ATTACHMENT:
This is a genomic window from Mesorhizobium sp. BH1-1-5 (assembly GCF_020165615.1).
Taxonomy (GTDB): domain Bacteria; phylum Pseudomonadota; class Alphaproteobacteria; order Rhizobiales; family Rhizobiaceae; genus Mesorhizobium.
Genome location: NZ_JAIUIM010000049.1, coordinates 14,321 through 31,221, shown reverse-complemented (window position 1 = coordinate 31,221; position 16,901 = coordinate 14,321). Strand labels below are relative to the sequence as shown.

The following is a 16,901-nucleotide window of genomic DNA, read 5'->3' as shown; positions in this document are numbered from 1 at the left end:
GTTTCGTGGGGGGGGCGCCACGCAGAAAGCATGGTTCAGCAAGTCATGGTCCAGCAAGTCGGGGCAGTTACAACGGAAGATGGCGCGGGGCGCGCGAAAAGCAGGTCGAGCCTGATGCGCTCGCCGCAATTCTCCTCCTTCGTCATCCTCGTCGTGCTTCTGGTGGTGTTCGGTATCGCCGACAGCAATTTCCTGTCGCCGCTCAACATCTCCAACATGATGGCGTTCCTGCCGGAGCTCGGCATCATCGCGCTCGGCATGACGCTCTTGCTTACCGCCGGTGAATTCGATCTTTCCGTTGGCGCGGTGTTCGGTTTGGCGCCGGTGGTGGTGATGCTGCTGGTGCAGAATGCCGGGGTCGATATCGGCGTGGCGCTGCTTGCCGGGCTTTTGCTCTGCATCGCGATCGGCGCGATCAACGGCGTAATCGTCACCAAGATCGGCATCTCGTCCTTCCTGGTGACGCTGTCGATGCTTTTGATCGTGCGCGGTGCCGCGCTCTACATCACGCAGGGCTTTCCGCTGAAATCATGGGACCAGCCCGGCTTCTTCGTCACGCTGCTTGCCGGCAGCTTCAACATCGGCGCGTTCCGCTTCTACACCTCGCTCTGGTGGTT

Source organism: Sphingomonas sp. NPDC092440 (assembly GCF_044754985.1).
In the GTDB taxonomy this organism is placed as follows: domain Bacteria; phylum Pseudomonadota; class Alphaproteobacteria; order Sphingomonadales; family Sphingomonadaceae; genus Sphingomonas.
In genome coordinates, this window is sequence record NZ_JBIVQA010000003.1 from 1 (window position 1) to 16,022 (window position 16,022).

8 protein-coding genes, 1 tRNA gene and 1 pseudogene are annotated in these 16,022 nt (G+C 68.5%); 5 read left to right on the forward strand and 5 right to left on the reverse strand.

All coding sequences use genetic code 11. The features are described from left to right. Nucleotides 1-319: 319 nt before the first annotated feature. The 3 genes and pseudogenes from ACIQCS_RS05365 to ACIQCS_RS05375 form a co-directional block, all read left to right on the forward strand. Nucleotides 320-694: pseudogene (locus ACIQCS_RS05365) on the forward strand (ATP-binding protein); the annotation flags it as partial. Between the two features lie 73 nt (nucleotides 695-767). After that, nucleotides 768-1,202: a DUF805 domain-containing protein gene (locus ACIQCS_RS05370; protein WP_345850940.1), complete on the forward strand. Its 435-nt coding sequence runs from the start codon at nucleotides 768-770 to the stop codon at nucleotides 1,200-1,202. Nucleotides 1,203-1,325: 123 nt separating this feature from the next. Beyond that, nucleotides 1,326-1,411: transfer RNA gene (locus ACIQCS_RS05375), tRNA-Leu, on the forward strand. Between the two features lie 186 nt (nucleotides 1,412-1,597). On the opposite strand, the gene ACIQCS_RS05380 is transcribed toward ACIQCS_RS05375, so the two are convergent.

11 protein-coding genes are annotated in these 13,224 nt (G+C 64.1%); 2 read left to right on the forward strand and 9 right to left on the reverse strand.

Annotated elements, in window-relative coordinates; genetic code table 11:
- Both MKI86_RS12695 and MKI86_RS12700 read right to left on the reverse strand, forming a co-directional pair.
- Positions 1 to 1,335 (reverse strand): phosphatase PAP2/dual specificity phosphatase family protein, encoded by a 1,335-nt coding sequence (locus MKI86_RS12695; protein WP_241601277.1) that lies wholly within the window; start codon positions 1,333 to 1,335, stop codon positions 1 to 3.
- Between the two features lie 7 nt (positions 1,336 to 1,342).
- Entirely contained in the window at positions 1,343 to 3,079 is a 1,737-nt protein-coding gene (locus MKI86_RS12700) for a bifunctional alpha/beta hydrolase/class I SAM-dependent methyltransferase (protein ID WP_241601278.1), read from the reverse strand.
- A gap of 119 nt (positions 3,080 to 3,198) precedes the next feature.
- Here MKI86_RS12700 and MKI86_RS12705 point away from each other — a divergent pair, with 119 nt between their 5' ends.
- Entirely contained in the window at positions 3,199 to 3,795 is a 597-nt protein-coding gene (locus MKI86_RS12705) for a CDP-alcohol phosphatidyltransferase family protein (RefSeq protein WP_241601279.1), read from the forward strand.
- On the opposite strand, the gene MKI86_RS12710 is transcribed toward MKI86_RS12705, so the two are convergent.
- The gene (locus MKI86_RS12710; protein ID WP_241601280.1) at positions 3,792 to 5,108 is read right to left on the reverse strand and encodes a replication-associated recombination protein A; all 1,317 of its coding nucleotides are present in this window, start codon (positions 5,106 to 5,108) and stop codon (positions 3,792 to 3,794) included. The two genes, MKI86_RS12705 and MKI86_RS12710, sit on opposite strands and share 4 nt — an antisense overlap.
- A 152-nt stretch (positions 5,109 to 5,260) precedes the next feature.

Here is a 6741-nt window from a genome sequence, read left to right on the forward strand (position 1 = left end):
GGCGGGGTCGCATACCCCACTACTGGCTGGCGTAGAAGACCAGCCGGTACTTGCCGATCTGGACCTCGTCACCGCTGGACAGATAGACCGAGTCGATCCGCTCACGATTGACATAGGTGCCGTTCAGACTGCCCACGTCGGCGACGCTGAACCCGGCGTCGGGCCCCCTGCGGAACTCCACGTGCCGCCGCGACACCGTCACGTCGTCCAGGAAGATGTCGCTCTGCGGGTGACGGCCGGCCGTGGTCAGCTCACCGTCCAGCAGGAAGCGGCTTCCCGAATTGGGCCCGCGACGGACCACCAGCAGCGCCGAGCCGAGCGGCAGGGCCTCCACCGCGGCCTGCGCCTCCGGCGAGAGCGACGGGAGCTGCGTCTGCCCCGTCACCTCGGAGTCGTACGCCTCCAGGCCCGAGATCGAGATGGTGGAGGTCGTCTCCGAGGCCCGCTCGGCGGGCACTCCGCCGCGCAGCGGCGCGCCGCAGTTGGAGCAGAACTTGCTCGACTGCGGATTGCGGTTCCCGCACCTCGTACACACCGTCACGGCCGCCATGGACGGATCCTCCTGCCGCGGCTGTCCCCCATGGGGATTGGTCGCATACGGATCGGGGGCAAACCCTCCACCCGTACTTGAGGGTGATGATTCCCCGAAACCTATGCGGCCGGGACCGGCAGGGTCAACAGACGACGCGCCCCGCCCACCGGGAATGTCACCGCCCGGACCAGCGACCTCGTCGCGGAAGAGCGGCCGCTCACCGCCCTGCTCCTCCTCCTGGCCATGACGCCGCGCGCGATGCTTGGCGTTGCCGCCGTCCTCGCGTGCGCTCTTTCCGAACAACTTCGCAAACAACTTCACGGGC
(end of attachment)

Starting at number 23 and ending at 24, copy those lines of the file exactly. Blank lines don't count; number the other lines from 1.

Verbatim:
Here is a 6741-nt window from a genome sequence, read left to right on the forward strand (position 1 = left end):
GGCGGGGTCGCATACCCCACTACTGGCTGGCGTAGAAGACCAGCCGGTACTTGCCGATCTGGACCTCGTCACCGCTGGACAGATAGACCGAGTCGATCCGCTCACGATTGACATAGGTGCCGTTCAGACTGCCCACGTCGGCGACGCTGAACCCGGCGTCGGGCCCCCTGCGGAACTCCACGTGCCGCCGCGACACCGTCACGTCGTCCAGGAAGATGTCGCTCTGCGGGTGACGGCCGGCCGTGGTCAGCTCACCGTCCAGCAGGAAGCGGCTTCCCGAATTGGGCCCGCGACGGACCACCAGCAGCGCCGAGCCGAGCGGCAGGGCCTCCACCGCGGCCTGCGCCTCCGGCGAGAGCGACGGGAGCTGCGTCTGCCCCGTCACCTCGGAGTCGTACGCCTCCAGGCCCGAGATCGAGATGGTGGAGGTCGTCTCCGAGGCCCGCTCGGCGGGCACTCCGCCGCGCAGCGGCGCGCCGCAGTTGGAGCAGAACTTGCTCGACTGCGGATTGCGGTTCCCGCACCTCGTACACACCGTCACGGCCGCCATGGACGGATCCTCCTGCCGCGGCTGTCCCCCATGGGGATTGGTCGCATACGGATCGGGGGCAAACCCTCCACCCGTACTTGAGGGTGATGATTCCCCGAAACCTATGCGGCCGGGACCGGCAGGGTCAACAGACGACGCGCCCCGCCCACCGGGAATGTCACCGCCCGGACCAGCGACCTCGTCGCGGAAGAGCGGCCGCTCACCGCCCTGCTCCTCCTCCTGGCCATGACGCCGCGCGCGATGCTTGGCGTTGCCGCCGTCCTCGCGTGCGCTCTTTCCGAACAACTTCGCAAACAACTTCACGGGC